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1 February 2013 ~ Hyacinth Noir’s Queer Faery Tale Imbolc Issue
< adult content warning >

~ soft snowflakes fall from star-speckled skies as the maiden stirs, her alabaster skin tinged pink in the chilled air . . . ~ 

imbolc is the celtic fire festival that celebrates the first signs of the springtime — the sprouting of leaves, the crocus flower peeking through the snowfall — as well as the transition of the energies of the crone to those of the maiden; it is a day sacred to the goddess Brighid

imbolc has always spoken of the magick of faery tales to us – greedy dwarves bewitching the prince, evil step-mothers poisoning apples and princesses falling into long slumbers — and our celebration of the season will take you on a literary journey to magickal lands filled with love and betrayal.

~ this artistic revision of the old woman in the woods gives impressions of imbolc through the emergence of the characters’ identities alongside the growth of springtime . . . coinciding with the death of the evil crone and the day the sun in this world sheds its crystal veils by reaching equinoctial strength . . . ~

The Willow and the Dove, by Lore Lippincott

The foundling Lailee was named after the music of spring larks.  “Lay-lay-lay” and “lee-lee-lee-lee” trilled from plum blossoms.  Castle workers claimed that she slid from the feathers of her namesakes.  Lightness, swiftness and agility proclaimed the fable as possibility.  Her voice held a deep musicality.  Her soul held a respect for authority.  Change was not resisted, only unfairness.  Once, speaking out against it, Lailee received a thorough lashing by the cook.  At five years of age, she ran into the the one place she was sure to find peace: Minwood.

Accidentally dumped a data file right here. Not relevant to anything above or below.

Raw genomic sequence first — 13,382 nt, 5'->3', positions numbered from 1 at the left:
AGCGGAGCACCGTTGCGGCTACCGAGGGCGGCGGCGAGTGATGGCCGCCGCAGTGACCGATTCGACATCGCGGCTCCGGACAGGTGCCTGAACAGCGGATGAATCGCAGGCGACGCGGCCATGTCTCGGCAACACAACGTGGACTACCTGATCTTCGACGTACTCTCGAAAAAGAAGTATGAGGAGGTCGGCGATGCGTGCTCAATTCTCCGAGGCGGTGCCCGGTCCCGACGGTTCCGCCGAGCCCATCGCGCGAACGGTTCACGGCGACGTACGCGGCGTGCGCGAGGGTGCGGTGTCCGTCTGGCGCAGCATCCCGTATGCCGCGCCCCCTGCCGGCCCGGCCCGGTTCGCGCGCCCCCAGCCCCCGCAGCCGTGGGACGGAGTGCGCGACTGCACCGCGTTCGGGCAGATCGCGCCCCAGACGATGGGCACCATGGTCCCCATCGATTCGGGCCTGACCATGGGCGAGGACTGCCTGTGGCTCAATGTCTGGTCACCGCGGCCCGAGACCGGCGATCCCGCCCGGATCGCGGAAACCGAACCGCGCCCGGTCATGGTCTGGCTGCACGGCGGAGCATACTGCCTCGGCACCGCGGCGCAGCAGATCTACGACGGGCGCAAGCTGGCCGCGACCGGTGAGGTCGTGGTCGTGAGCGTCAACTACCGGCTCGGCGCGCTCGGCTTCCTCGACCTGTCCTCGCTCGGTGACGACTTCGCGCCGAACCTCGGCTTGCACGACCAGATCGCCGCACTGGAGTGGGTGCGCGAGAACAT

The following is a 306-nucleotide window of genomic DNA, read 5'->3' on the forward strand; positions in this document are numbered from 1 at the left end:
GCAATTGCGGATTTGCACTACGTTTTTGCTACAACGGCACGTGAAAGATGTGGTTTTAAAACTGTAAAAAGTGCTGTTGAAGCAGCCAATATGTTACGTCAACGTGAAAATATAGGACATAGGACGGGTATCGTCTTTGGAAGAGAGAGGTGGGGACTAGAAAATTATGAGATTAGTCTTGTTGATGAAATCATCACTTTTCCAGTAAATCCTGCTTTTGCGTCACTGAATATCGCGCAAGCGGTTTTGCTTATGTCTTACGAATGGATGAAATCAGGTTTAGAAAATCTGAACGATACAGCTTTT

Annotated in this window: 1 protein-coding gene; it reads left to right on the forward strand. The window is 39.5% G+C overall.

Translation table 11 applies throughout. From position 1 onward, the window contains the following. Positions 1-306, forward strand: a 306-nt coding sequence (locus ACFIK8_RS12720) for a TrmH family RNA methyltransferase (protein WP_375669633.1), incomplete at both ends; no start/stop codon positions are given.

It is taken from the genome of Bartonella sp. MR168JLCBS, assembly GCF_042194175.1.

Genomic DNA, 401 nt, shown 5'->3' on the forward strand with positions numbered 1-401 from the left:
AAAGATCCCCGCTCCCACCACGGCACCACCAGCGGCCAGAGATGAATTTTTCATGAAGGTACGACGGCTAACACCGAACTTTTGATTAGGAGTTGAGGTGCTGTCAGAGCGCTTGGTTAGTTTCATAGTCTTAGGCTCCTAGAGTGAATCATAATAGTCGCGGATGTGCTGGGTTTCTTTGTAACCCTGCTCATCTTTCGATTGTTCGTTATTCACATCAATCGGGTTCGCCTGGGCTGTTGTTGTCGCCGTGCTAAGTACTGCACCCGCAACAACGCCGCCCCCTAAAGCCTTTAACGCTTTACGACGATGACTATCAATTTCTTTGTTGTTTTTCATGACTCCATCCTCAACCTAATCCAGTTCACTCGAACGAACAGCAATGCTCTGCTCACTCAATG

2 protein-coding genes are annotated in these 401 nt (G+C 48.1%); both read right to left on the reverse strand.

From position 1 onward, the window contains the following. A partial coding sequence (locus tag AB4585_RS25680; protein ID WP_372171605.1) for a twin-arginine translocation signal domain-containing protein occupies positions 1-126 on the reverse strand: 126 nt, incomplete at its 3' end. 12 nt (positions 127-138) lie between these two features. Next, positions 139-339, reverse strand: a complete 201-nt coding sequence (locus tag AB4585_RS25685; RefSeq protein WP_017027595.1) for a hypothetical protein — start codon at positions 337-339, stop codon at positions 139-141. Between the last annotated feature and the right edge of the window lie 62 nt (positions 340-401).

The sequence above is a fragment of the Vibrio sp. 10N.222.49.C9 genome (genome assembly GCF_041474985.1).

… (read more)

snow drops retells the snow queen through the lens of butch-femme relationships and femme invisibility . . . it speaks imbolc with spring’s connection to hope and returning life but, equally, because of Gerda’s maidenhood . . . her personal coming-of-age and her connection with all things flowering . . . ~  

Snow Drops, by Allison Armstrong

One look into     that unforgiving mirror

Miz Frost’s Park Avenue life and

Kay feels shabby in her       frayed jeans

                                      thrift-store t-shirts

                                     studded rainbow belt

… (read more)

~ imbolc is a celebration of light over dark . . . the sun over night . . . life over death . . . the horned man takes place in one night and the morning after, with the parallelism of love over lust entwined to the other themes . . . after all, what’s a queer story without both . . . ~

The Horned Man, by Richard May

A young man sat reading by a comfortable fire late one winter night while his father and mother and younger brothers slept fast away upstairs in their fine house made of stone.  A loud knock, urgently struck, brought up him from his chair.  Thinking it must be a neighbor and not wanting his family to wake, the young man moved quickly to the stout oaken door and undid the heavy iron latch.

… (read more)

~ as the old becomes renewed . . . night transforms to day . . . we look to the melting frost and lilt of the robin . . . soon our thoughts will turn to the balance of night and day at the vernal equinox, the fertility of springtime as we continue our journey ~

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